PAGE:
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Spring 2018 – Irish Whiskey

Ryan Metz hosted this night where we had five different Irish Whiskies.  This was the first night we adopted the concept of a Whisky vault. At the end of a tasting night, whatever is left gets added to the vault, and is brought to future nights to be available after the themed tasting for the night is done.  We also decided at this night to purchase Glencairn glasses that will come to each night. This was to ensure everyone gets a consistent nosing & tasting experience.


  • Round 1:  Bushmills Black Bush
  • Round 2:  Writers Tears Red Head Single Malt
  • Round 3:  Green Spot Single Pot Still
  • Round 4:  Teeling Single Grain
  • Round 5:  Connemara Peated Single Malt
  • BONUS: O’Casey’s Irish Cream Liqueur was used to make “Irish Car Bombs”

The idea was to get a wide range which would allow us to sample each type of Irish whiskey as well as a variety of flavours coming out of Ireland.  In Ireland, whiskey is divided into four main styles:  Blends (e.g. Bushmills Black Bush), Single Malts (e.g. Writers Tears Red Head), Single Pot Still (e.g. Green Spot), & Single Grain (e.g. Teeling Single Grain).  There are not very many examples of peated Irish whiskey, like Connemara, but in the early days of making whiskey, peat would’ve been used as a fuel source and therefore would’ve been used to dry barley just like the practice in Scotland.  The interesting thing that characterizes Irish whisky nowadays is the addition of unmalted barley in the mash.  This, oddly, came about as a result of tax evasion!  Whiskey makers were trying to limit the amount of malted barley they used because of a tax that the government had placed upon it.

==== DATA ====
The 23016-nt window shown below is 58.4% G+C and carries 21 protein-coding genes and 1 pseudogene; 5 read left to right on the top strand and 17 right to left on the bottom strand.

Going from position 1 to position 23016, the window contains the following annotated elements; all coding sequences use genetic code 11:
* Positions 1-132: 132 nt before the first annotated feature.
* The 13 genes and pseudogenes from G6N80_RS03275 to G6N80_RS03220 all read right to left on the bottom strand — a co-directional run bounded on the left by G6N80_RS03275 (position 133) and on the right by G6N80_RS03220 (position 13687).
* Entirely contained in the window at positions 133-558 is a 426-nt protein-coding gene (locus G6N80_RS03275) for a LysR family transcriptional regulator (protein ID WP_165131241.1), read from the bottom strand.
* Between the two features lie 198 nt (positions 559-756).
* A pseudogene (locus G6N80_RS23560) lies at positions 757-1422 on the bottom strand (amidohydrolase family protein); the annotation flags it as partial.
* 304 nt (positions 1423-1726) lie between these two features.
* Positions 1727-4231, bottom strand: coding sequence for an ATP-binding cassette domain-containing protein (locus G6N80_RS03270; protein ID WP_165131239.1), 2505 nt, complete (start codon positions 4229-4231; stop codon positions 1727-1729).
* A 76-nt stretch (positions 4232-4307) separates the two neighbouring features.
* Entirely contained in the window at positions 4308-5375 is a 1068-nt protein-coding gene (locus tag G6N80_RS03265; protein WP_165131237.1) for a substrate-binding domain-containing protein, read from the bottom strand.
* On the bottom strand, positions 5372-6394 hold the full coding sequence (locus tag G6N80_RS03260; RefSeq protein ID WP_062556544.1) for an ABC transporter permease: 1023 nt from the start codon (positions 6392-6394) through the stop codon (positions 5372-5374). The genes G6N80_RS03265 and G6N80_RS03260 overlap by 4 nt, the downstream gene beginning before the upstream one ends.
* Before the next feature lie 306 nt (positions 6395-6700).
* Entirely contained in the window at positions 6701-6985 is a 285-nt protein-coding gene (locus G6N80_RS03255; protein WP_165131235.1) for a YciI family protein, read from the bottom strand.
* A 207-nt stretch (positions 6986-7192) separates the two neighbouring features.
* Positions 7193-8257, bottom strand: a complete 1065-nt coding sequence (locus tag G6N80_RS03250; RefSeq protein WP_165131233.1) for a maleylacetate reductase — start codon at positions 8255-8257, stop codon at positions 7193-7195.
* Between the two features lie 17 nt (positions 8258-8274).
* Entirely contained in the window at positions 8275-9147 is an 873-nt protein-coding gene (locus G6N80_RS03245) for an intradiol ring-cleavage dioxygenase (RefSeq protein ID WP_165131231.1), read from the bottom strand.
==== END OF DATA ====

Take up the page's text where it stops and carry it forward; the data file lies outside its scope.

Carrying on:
Notable:  Metzy found a new favourite in the Red Head, and the general consensus of the group was that everyone found the Connemara to be a stand-out on the evening.  Honourable mention goes to Green Spot, as a delicate & subtle, but characterful and complex dram.  Irish car bombs were a lot of fun…(recipe: pour half a can of Guinness, and drop in a shot consisting of half Irish whiskey, and half Irish cream)…the idea of having a bonus round consisting of a cocktail or “mixed drink” that fit the theme seemed to be well received as a smooth transition from the formal tasting portion of the evening to the informal relaxed after-party.

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